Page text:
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The objectives of this research are to develop lightweight high-performance nanotube composite actuators that can be operated in open air and to study their actuation mechanisms. We successfully demonstrated solid electrolyte-based buckypaepr actuators. Long MWNT and dopped SWNT BP actuators showed significant improvement of actuation performance. A constitutive structure-stimulation-performance model has been developed to analyze and predict actuation performance. The modeling results can be further used to improve the actuation performance through parameter studies. Lightweight all-solid-state nanotube composite actuators developed in this research were a bimorph configuration with a high conductive solid electrolyte layer sandwiched by two nanotube buckypaper electrode layers. The effects of driving voltages and frequencies were studied. The nanotube buckypaper composite actuators demonstrated consistent responses to electrical stimulation frequencies up to 40 Hz. Different types of nanotube buckypapers were tested to determine their actuation performance, including randomly dispersed single-walled carbon nanotubes (SWNT), aligned SWNT, randomly dispersed multi-walled carbon nanotubes (MWNT), randomly dispersed long MWNT and SWNT-MWNT mixed nanotube buckypapers. Dynamic mechanical analysis (DMA) and tensile tests were conducted to determine actuator mechanical properties. A Young's modulus of 2.17 GPa from long MWNT buckypaper composite actuator was one of the highest reported values among electro-active polymer composite actuators. The research also realized significant performance improvements by using long MWNT nanotube buckypapers and lithium ion doped SWNT buckypapers as electrode layers. The resultant actuators can achieve more than 20 mm displacements, which is about 10 times greater than untreated SWNT buckypaper composite actuators. Ionic doped SWNT buckypaper actuators are especially promising because they consume 70% less power to perform the same amount of actuation compared to long MWNT buckypaper actuators. The maximum strain and blocking force of the long MWNT BP composite actuators were 0.77% and 8.7 mN, respectively. The research indicated two actuation mechanisms of nanotube buckypaper actuators co-exist: 1) carbon-carbon (C-C) bond extensions when an electrical charge applied, as previously reported in the literature, and 2) an ionic current flow effect in the solid electrolytes. The developed structure-stimulation-performance model was able to predict the displacement of nanotube buckypaper actuators based on both mechanisms. Modeling results indicate that ionic current flow effect was the dominant effect in the devices. By conducting parameter studies, we can reveal the influential factors for actuation performance. The modeling results for the SWNT BP/Nafion actuator were in good agreement with experimental data. The resultant actuators are promising for lightweight morphing structure applications.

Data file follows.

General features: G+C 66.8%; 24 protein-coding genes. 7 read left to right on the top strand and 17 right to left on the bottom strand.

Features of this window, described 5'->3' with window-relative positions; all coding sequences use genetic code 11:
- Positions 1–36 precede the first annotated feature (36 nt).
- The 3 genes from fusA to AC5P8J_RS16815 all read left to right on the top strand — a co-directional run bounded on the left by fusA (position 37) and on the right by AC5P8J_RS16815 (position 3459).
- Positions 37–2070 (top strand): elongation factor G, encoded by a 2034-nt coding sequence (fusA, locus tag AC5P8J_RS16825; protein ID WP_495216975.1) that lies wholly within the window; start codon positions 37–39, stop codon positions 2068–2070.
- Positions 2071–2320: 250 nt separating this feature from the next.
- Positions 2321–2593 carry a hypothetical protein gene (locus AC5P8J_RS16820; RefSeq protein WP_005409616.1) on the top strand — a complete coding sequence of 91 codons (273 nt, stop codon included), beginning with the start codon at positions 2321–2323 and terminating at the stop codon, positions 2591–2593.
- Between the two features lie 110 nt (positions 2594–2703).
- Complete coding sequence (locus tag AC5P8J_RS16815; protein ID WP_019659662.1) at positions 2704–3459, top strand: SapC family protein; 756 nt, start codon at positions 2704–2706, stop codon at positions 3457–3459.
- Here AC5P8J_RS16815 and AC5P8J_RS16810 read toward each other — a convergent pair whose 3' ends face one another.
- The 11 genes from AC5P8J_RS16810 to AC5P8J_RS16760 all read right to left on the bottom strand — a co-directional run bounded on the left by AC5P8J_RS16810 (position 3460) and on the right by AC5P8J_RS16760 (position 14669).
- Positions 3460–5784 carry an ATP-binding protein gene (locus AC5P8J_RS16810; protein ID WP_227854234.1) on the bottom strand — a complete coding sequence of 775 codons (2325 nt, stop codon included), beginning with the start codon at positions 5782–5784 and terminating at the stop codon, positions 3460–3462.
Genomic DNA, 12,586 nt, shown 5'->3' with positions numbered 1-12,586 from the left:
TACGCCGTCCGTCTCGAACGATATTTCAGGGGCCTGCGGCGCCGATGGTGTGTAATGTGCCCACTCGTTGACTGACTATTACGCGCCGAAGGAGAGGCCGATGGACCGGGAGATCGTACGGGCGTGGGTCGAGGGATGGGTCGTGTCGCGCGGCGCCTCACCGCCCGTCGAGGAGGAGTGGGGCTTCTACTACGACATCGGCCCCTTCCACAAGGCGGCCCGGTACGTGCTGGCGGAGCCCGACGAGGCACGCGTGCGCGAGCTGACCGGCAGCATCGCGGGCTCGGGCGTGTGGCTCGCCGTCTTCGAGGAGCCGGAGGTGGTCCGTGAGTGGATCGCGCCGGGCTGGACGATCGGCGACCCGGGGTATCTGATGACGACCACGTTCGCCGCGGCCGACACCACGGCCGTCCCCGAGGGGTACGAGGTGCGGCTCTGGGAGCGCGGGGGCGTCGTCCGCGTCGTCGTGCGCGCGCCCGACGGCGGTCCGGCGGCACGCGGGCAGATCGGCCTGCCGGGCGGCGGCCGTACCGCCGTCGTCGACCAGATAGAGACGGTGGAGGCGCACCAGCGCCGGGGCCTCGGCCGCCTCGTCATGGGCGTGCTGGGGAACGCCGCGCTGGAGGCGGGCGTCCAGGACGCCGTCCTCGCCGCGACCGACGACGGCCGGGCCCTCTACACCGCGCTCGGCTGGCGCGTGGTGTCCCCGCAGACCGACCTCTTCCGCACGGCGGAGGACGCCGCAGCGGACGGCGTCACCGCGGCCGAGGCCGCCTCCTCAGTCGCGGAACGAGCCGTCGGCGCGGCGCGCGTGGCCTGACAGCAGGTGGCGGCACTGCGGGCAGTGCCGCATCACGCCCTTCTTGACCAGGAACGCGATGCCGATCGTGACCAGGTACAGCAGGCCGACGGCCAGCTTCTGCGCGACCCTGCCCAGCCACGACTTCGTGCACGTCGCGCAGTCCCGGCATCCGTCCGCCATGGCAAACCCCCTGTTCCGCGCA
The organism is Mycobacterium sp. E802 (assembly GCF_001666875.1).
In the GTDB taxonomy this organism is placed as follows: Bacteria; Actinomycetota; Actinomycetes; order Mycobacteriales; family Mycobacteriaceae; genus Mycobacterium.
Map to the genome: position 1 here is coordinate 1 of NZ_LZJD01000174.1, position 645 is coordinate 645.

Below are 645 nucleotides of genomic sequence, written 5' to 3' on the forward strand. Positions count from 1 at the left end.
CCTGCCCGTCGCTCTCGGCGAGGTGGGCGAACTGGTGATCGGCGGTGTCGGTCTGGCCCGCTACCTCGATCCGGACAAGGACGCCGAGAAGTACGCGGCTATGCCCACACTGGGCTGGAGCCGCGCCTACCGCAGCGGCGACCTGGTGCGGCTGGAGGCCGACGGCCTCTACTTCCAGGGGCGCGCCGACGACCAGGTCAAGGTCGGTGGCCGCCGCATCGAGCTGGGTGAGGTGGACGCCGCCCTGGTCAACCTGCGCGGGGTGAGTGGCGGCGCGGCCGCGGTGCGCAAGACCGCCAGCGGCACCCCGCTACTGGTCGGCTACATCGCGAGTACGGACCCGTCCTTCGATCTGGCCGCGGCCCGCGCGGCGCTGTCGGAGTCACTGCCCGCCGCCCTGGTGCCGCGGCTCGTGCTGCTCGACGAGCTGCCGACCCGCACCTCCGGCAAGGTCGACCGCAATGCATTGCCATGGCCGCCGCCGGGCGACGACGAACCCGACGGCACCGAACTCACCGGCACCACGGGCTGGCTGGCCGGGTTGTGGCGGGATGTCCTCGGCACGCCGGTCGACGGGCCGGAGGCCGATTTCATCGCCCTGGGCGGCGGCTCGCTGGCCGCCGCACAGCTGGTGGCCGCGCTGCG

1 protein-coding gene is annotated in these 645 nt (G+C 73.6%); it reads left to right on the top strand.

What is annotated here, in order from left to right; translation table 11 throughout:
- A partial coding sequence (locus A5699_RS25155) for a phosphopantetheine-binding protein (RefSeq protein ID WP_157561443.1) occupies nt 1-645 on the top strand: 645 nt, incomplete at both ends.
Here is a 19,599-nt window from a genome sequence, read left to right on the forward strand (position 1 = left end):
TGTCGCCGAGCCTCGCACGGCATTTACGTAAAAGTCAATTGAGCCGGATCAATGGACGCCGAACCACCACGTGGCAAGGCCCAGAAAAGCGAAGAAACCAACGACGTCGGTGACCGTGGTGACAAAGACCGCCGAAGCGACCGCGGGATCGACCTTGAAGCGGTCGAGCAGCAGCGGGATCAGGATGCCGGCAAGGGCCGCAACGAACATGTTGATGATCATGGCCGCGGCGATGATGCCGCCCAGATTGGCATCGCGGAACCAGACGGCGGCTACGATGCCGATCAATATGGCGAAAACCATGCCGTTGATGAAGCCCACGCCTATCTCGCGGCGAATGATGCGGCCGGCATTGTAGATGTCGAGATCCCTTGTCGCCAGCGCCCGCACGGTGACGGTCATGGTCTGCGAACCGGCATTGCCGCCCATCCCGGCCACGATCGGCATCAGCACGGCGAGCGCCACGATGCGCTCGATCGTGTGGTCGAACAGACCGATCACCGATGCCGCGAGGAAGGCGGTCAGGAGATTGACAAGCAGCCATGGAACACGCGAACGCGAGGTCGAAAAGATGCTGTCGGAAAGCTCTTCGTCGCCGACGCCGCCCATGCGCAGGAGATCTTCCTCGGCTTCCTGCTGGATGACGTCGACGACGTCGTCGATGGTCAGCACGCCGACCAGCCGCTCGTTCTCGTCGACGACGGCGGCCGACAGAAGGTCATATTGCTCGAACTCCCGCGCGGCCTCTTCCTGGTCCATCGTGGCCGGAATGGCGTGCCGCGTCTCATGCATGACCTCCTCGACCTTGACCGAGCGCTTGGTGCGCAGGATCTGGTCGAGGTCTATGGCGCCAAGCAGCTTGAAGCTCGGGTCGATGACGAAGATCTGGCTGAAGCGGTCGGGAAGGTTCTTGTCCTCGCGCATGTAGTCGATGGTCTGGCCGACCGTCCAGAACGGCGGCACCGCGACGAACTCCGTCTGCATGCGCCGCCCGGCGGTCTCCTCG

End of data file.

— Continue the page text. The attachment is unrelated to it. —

A Dissertation submitted to the Department of Industrial and Manufacturing Engineering in partial fulfillment of the requirements for the degree of Doctor of Philosophy.
Includes bibliographical references.
Zhiyong Liang, Professor Directing Dissertation; William Oates, University Representative; Ben Wang, Committee Member; Chuck Zhang, Committee Member.
Florida State University
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